Chappell & Co Ltd v Nestlé Co Ltd [1960] AC 97

Consideration need not have economic value.


The defendants, Nestlé, contracted with a company manufacturing gramophone records to buy several recordings of music. The plaintiffs, Chappell & Co, held the copyright in these recordings.  Nestlé offered to sell these records at a discount price to anyone presenting three wrappers from their chocolate bars. The wrappers themselves were worthless and were thrown away by Nestle. The plaintiffs sought an injunction restraining the manufacture and sale of the records because they breached copyright.


The Copyright Act 1956, s.8 allowed for the manufacture of records for retail sale provided that a royalty of 6 ¼ percent was paid to the copyright holder. The question was whether the sale was a ‘retail sale’. The defendants argued that the wrappers were part of the consideration and this was not covered by s.8, which only applied to monetary sales. Consequently, the issue was whether the wrappers were consideration for the sale of records or whether they were merely a qualification for buying the records.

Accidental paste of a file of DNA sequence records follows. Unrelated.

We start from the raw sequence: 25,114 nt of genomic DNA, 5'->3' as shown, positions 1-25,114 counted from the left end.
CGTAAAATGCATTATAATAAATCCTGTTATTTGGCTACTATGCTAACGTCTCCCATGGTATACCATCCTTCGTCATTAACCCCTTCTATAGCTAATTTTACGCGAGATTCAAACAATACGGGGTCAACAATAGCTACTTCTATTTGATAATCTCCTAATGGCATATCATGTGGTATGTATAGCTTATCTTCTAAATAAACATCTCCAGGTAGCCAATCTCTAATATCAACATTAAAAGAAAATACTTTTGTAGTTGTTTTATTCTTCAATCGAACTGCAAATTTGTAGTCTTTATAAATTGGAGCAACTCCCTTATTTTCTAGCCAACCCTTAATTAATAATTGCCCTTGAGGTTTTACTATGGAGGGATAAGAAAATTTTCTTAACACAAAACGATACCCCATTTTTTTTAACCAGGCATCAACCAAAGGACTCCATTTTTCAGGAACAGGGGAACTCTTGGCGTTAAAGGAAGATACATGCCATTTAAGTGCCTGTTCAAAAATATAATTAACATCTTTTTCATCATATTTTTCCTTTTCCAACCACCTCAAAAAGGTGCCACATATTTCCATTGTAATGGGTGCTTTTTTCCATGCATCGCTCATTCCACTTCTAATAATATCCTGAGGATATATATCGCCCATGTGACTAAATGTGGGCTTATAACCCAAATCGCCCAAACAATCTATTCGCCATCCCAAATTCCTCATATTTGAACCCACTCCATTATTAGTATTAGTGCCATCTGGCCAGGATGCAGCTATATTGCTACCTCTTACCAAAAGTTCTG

The House of Lords held that the wrappers did form part of the consideration for the sale of records despite the fact that they had no intrinsic economic value in themselves.

Lord Somervell said (at 114):

‘A contracting party can stipulate what consideration he chooses. A peppercorn does not cease to be good consideration if it is established that the promisee does not like pepper and will throw away the corn.’

Therefore, as the wrappers had no monetary value, the sale was not covered by s.8 of the 1956 Act, and the Lords found in favour of the defendants.